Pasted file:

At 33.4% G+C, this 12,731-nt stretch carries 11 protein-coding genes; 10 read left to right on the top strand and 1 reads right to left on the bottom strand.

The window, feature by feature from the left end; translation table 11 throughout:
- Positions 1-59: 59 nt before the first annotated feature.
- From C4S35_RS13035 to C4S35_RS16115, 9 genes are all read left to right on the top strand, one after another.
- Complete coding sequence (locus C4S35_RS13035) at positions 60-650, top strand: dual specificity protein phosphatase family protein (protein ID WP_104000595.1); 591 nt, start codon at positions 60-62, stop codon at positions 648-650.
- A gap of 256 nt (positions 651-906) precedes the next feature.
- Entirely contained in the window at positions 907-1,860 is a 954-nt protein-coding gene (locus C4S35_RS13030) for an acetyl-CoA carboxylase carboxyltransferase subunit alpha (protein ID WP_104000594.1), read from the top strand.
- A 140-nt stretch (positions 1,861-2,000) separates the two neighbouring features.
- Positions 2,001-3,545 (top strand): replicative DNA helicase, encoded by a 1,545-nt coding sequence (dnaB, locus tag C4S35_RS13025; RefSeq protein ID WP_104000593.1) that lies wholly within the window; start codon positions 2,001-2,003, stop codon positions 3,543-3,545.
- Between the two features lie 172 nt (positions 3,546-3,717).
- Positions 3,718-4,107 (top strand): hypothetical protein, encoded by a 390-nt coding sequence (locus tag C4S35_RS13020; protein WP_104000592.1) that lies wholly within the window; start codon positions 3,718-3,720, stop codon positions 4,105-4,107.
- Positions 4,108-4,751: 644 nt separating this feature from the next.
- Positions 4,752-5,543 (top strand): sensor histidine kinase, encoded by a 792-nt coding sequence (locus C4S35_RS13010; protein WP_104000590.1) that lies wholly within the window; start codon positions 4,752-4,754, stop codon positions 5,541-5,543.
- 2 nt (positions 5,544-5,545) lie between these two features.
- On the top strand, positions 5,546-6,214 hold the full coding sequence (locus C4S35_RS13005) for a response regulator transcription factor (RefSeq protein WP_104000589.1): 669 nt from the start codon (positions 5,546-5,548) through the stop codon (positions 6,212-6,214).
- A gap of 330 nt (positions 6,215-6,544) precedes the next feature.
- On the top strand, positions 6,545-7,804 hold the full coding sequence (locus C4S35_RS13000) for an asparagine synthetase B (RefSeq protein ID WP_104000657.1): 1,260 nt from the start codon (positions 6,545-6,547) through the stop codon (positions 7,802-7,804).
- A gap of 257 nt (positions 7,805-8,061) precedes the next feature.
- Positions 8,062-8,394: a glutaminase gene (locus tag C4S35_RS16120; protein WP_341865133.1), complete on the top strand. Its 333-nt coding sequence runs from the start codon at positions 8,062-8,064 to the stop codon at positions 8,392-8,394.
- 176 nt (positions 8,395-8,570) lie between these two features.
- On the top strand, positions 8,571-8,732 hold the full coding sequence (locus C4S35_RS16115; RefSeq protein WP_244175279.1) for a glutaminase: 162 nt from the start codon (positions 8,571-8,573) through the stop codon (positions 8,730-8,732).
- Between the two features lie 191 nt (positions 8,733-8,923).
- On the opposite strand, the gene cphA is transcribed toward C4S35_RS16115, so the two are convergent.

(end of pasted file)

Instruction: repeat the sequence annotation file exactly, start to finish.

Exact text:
At 33.4% G+C, this 12,731-nt stretch carries 11 protein-coding genes; 10 read left to right on the top strand and 1 reads right to left on the bottom strand.

The window, feature by feature from the left end; translation table 11 throughout:
- Positions 1-59: 59 nt before the first annotated feature.
- From C4S35_RS13035 to C4S35_RS16115, 9 genes are all read left to right on the top strand, one after another.
- Complete coding sequence (locus C4S35_RS13035) at positions 60-650, top strand: dual specificity protein phosphatase family protein (protein ID WP_104000595.1); 591 nt, start codon at positions 60-62, stop codon at positions 648-650.
- A gap of 256 nt (positions 651-906) precedes the next feature.
- Entirely contained in the window at positions 907-1,860 is a 954-nt protein-coding gene (locus C4S35_RS13030) for an acetyl-CoA carboxylase carboxyltransferase subunit alpha (protein ID WP_104000594.1), read from the top strand.
- A 140-nt stretch (positions 1,861-2,000) separates the two neighbouring features.
- Positions 2,001-3,545 (top strand): replicative DNA helicase, encoded by a 1,545-nt coding sequence (dnaB, locus tag C4S35_RS13025; RefSeq protein ID WP_104000593.1) that lies wholly within the window; start codon positions 2,001-2,003, stop codon positions 3,543-3,545.
- Between the two features lie 172 nt (positions 3,546-3,717).
- Positions 3,718-4,107 (top strand): hypothetical protein, encoded by a 390-nt coding sequence (locus tag C4S35_RS13020; protein WP_104000592.1) that lies wholly within the window; start codon positions 3,718-3,720, stop codon positions 4,105-4,107.
- Positions 4,108-4,751: 644 nt separating this feature from the next.
- Positions 4,752-5,543 (top strand): sensor histidine kinase, encoded by a 792-nt coding sequence (locus C4S35_RS13010; protein WP_104000590.1) that lies wholly within the window; start codon positions 4,752-4,754, stop codon positions 5,541-5,543.
- 2 nt (positions 5,544-5,545) lie between these two features.
- On the top strand, positions 5,546-6,214 hold the full coding sequence (locus C4S35_RS13005) for a response regulator transcription factor (RefSeq protein WP_104000589.1): 669 nt from the start codon (positions 5,546-5,548) through the stop codon (positions 6,212-6,214).
- A gap of 330 nt (positions 6,215-6,544) precedes the next feature.
- On the top strand, positions 6,545-7,804 hold the full coding sequence (locus C4S35_RS13000) for an asparagine synthetase B (RefSeq protein ID WP_104000657.1): 1,260 nt from the start codon (positions 6,545-6,547) through the stop codon (positions 7,802-7,804).
- A gap of 257 nt (positions 7,805-8,061) precedes the next feature.
- Positions 8,062-8,394: a glutaminase gene (locus tag C4S35_RS16120; protein WP_341865133.1), complete on the top strand. Its 333-nt coding sequence runs from the start codon at positions 8,062-8,064 to the stop codon at positions 8,392-8,394.
- 176 nt (positions 8,395-8,570) lie between these two features.
- On the top strand, positions 8,571-8,732 hold the full coding sequence (locus C4S35_RS16115; RefSeq protein WP_244175279.1) for a glutaminase: 162 nt from the start codon (positions 8,571-8,573) through the stop codon (positions 8,730-8,732).
- Between the two features lie 191 nt (positions 8,733-8,923).
- On the opposite strand, the gene cphA is transcribed toward C4S35_RS16115, so the two are convergent.